Article from Paul Stonehill
The story of Lev Sergeievitch Termen reads like a spy novel. In the United States he was known as Leon Theremin. Professor Theremin was born in the city of St. Petersburg, in the Imperial Russia, in 1896. He became one of the most important pioneers in the development of electronic music through the instrument the Tereminvox (commonly referred to as the Theremin). He lived in New York, and had a number of high society patrons who helped him with funds to conduct his experiments. The devices he came up with, unusual and fantastic for the time, included a prototype color television system. In 1938 Theremin was kidnapped from the New York apartment he shared with his American wife, African-American dancer Ivana Williams. The operation was carried out by the NKVD (forerunners of the KGB). Leon Theremin was transported back to the USSR, accused of anti-Soviet propaganda, and sent to the Gulag concentration camps. While he spent some time in Magadan, Soviet agents spread the rumors that Theremin was executed. On the contrary, certainly the Soviets recognized his talents, and he was put to work on top secret projects. During the years he spent as a Soviet “scientist-slave” (some of them in a missile design office behind bars, or “sharashka” in Russian) he met such imprisoned scientists as Sergei Korolyov. Theremin invented the “bug”, a sophisticated electronic eavesdropping device.
Theremin supervised the bugging of the American embassy, and of Stalin’s private apartments. He was awarded the Stalin Prize. Theremin was also asked to head the UFO research laboratory. Soviet Radio magazine published an interview with Theremin in its Issue # 8 (1990). During the early 1960’s Lev Termen was offered to head a laboratory, a secret facility designed and built for the research of “flying saucers” apparently captured by Soviets. The scientist believed in neither E.T.s nor in “saucers”, and he refused.
Lev Termen returned to the United States years later, when the system that had imprisoned him had fallen apart, and there was no more Soviet Union. He died in 1995.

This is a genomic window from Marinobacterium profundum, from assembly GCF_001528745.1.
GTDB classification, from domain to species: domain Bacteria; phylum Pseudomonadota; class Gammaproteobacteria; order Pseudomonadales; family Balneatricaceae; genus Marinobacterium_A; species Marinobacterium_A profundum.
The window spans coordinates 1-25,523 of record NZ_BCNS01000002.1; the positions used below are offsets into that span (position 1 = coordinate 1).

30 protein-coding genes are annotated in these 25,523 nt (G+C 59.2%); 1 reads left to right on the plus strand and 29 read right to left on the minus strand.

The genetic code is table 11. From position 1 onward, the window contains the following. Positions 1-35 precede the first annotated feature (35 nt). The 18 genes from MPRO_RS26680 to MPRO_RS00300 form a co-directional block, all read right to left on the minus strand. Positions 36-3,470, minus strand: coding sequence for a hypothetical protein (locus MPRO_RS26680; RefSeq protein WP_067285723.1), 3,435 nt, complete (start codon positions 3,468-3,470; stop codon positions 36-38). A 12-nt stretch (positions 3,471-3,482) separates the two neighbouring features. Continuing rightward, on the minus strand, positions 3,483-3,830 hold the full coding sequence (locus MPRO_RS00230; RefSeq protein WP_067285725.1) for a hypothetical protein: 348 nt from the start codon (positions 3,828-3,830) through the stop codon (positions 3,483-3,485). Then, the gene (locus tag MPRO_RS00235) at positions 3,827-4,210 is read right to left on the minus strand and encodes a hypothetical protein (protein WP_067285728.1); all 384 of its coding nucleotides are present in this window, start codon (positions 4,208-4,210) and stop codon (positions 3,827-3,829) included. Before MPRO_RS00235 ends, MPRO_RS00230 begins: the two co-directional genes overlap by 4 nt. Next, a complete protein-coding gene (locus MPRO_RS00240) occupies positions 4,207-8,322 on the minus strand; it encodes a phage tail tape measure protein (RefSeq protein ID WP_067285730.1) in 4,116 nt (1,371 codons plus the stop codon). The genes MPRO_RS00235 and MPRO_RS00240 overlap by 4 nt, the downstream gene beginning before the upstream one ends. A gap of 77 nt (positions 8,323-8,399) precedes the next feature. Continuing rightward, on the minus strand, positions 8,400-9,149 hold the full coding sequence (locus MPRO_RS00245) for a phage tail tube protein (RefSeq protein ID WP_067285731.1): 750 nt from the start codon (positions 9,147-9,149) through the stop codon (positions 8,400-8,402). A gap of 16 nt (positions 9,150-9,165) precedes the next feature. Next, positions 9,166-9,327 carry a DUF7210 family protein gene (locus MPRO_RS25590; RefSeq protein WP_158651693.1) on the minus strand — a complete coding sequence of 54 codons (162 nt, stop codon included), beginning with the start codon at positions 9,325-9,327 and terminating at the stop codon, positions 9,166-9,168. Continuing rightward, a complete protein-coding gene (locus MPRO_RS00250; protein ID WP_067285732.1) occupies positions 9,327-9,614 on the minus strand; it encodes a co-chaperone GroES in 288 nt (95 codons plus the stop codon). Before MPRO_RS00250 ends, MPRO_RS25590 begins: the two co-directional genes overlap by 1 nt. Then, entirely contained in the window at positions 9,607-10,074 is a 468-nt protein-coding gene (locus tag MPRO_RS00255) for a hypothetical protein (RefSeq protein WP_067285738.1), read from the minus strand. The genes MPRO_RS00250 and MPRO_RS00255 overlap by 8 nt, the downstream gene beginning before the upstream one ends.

As I mentioned before, Termen met Korolyov in a prison for Soviet scientists. Sergei Korolyov’s life was dedicated to space exploration. Yet in his lifetime Korolyov witnessed both UFOs and concentration camps. His biography included the following facts (Military Encyclopedic Dictionary (Moscow, Ministry of Defense of the USSR publishing house VOYENIZDAT, 1986) “Korolyov Sergei Pavlovich (1970-66), a Soviet scientist, designer of rocket space technological systems, founder of the applied science of space travel, twice Hero of Socialist Labor (1956, 1961), Academician of the Academy of Sciences, USSR (1958). Graduated from the Moscow Technical College (1929). From 1930, senior engineer at the Central Aerodynamical Institute; from 11933, Deputy Director of the Jet Propulsion Scientific Research Institute, head of the rocket aircraft section. During the Great Fatherland War, Deputy Chief Designer at the Experimental Design Office. Under Korolyov’s guidance, ballistic and geophysical missiles had been created; first artificial Earth satellites, and artificial Sun satellites, various purpose satellites (“Elektron,” “Molniya-1,” “Kosmos,” “Zond,” and others); the spacecraft “Vostok,” “Voskhod” — through the use of which, for the first time in history, mankind’s spaceflights and the entry into space were undertaken. Recipient of the Lenin Award (1957).” In short, Korolyov was a credible man. There are episodes in Korolyov’s life that could never be included in a Soviet publication. He was arrested in 1938 by secret police. Stalin’s henchmen find him guilty of treason, and sentence Korolyov to ten years in concentration camps. He is sent to the horrifying prisons and camps of the Gulag. Even in the darkest periods of Soviet history brave people resisted the tyranny: Korolyov found friends in high places and was released in 1944. While in prison, Korolyov worked in the”sharashka”, a prison for scientists whose brains could be cheaply utilized for the good of the State. He was fortunate enough to find himself at the famous “Prison Design Center” of A.N. Tupolev, designer of Soviet TU aircraft, as Tupolev’s assistant. Korolyov believed in the existence of extraterrestrial civilizations.